The hour axis (also right ascension axis ) is a term from astronomy and describes the axis of an equatorial telescope mount around which the telescope can track the daily rotation of the starry sky .
If aligned exactly, the hour axis represents the local parallel to the earth axis and thus points exactly to the celestial pole of the respective hemisphere.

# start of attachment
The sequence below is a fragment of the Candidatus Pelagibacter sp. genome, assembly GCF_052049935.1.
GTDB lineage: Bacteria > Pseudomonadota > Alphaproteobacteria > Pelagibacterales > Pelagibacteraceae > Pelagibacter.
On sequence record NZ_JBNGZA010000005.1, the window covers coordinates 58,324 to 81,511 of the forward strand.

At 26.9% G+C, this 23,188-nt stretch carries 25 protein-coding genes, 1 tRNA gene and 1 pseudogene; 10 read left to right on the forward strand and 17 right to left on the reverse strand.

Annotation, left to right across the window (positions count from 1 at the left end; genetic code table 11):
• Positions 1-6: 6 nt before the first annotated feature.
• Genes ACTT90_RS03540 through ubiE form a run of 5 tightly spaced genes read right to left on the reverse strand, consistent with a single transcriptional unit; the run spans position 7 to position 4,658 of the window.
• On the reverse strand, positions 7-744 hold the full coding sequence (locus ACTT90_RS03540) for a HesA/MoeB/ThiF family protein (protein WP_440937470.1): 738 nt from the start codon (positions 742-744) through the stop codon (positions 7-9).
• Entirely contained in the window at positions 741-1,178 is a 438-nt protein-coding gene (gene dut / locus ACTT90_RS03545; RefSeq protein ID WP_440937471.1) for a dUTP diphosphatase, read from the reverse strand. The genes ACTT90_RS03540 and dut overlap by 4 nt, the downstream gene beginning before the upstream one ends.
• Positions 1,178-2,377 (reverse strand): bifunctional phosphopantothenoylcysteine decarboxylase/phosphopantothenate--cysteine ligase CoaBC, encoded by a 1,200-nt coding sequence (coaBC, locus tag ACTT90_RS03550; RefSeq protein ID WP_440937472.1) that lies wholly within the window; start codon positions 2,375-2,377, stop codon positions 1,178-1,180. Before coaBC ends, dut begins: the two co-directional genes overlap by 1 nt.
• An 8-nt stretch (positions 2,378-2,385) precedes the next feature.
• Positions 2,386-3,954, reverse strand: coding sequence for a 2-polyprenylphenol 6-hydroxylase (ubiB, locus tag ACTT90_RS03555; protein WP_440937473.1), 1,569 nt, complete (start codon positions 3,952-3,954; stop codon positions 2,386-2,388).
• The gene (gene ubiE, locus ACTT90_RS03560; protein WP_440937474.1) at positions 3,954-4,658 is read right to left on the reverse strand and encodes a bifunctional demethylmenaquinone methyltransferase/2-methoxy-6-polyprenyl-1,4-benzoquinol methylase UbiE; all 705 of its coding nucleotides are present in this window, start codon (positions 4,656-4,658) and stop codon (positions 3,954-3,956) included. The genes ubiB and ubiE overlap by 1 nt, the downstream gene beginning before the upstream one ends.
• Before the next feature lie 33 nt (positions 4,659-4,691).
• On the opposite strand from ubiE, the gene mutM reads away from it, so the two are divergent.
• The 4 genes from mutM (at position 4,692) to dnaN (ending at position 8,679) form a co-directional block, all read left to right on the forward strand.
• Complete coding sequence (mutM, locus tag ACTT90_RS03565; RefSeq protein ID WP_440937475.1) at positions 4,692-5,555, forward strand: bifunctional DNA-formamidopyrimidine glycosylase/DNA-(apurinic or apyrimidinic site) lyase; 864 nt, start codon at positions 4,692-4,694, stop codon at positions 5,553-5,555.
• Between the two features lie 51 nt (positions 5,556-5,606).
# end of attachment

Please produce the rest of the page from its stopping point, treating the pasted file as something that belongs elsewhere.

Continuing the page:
It also designates one of four possible degrees of freedom of an astronomical telescope . All the stars seem to rotate around this axis. If you track the telescope (manually or by motor), you can follow the course of a star (sun, planet, star, etc.). One rotation does not take place in 24 hours, but around 4 minutes faster (see sidereal day and sidereal time ).